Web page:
A disaster always prompts us to think and question “what went wrong” and the same happened in 2013. The 2013 flash flood in Uttarakhand caused enormous damage, destruction, and loss of life. The National Institute of Disaster Management (NIDM) published a detailed and comprehensive report titled “Uttarakhand Disaster 2013″ which in great detail talked about the reasons for the 2013 disaster and other similar incidents.  Reading the report, it becomes clear that development projects in ecologically sensitive areas like the Himalayan region are always fraught with danger. But it can be mitigated considerably if rules are strictly adhered to and the government is sensitive towards ecological concerns.

Disregard of laws and regulations

The 2013 report highlights how disregard for some ecological protocols and laws meant to ensure sustainable development in the region resulted in the catastrophic event. It notes that despite the Uttarakhand Flood Plain Zoning Act of 2012 which is meant to protect flood zones, hundreds of new buildings came up in the sensitive flood zone of rivers and in many instances on the riverbed itself.

It also made some important observations regarding the hydroelectric projects of varying capacities built by state/central government and the private sector in these fragile zones. These projects are known to generate a huge amount of muck during tunnelling, planting, and other processes and therefore require a proper muck disposal plan involving designated areas above the high flood levels to be used as muck disposal sites. This becomes imperative as direct dumping of muck into the river causes a change in the river course, which further changes river monography, in turn, aggravating erosion and flooding in the area. The NDIM report stated that in the 2013 floods “the muck dumped by the 330 MW Srinagar HEP might have intensified the factors responsible for causing damages downstream”.

The report also cites a detailed study by the Indian Institute of Technology (IIT) Roorkee, about the road conditions in Uttarakhand which that concluded that most of the roads have been constructed ignoring the local geological and ecological conditions. The 2013 report also highlighted the lack of proper management and disposal of debris which is mostly left unattended and usually “dumped in riverbeds reducing the carrying capacity of the rivers which leads to flash floods“.

Tourism development as a factor

There is a serious lack of analytical studies on current and prospective tourism in Uttarakhand vis-a-vis the “carrying capacity” of the region, or the extent to which laws/rules are flouted therein. According to the State’s own Tourism Policy 2018, the number of tourists visiting the hill state has consistently increased from 19.45 million in 2006 to 31.78 million in 2016. The Policy talks of building the state’s capacity to host increasing numbers of tourists but does not talk enough on the ecological constraints.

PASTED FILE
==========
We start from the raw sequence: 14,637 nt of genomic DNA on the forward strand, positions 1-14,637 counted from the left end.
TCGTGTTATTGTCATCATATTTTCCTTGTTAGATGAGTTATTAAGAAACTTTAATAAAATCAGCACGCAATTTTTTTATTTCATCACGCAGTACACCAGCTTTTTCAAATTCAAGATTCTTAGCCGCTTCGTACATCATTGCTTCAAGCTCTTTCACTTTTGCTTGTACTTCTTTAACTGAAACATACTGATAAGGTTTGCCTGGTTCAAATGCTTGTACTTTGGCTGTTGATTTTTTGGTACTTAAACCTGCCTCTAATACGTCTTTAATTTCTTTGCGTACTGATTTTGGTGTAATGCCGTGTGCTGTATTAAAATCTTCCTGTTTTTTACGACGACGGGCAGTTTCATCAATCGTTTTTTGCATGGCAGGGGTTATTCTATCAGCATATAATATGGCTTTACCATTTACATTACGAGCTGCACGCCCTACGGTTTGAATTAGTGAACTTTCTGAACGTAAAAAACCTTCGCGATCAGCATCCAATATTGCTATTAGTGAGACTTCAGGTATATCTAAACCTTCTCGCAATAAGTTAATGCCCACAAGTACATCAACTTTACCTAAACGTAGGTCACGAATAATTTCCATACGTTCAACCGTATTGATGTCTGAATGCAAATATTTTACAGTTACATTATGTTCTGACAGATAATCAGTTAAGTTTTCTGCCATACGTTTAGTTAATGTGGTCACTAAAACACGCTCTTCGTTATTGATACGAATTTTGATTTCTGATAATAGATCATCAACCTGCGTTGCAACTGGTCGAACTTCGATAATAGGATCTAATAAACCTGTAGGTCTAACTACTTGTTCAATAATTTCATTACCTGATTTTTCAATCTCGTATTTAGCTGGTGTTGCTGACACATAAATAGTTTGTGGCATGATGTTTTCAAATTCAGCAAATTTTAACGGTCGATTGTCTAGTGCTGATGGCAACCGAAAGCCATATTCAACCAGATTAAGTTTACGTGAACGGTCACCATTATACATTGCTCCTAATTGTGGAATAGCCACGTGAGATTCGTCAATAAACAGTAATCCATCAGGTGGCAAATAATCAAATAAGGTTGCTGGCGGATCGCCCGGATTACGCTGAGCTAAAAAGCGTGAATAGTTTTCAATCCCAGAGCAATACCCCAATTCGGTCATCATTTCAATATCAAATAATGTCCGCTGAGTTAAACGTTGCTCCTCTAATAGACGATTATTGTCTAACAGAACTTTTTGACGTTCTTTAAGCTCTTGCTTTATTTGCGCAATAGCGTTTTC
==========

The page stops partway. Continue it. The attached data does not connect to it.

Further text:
In absence of serious concern from the authorities, it is left to the people themselves to raise voice against unmindful arbitrary activities destroying the ecology of their region by asserting their ‘right to life’ in a healthy environment, and reminding the Government that they hold the resources in trust for the public. More than once has the judiciary responded to such pleas particularly in the case of tourism development in Uttarakhand. Like in 2018, in response to a petition, the Uttarakhand High Court banned paragliding, whitewater-rafting, and other water sports in the region and directed the government to draw strict guidelines in this respect. The HC noted that raw sewage was being permitted to directly flow into the river and the state government has remained oblivious to “its duties to regulate and restrict unauthorized activities“.

Similarly, in 2015 The National Green Tribunal (NGT) banned all commercial activities at the Rohtang Pass and stopped horse riding, snow biking, paragliding, tyre-tube gaming and snow scooters at Rohtang, Solang and Marhi. The Tribunal had even threatened the state government of banning all tourism activities in the region.

While it is indisputable that tourism brings revenues to the state and offers employment opportunities to the locals, the optimal objective should be sustainable tourism development. It would be sad to see that lessons from the 2013 floods are forgotten faster than they were learnt.

(Note: This article was first published in the blog of Indic Collective and is being republished here with the permission of the organization)

Shishir Tripathi

Shishir Tripathi is a Delhi based freelance journalist who has earlier worked with Indian Express and Firstpost

0 Reviews

Related post

Leave a Reply

Your email address will not be published. Required fields are marked *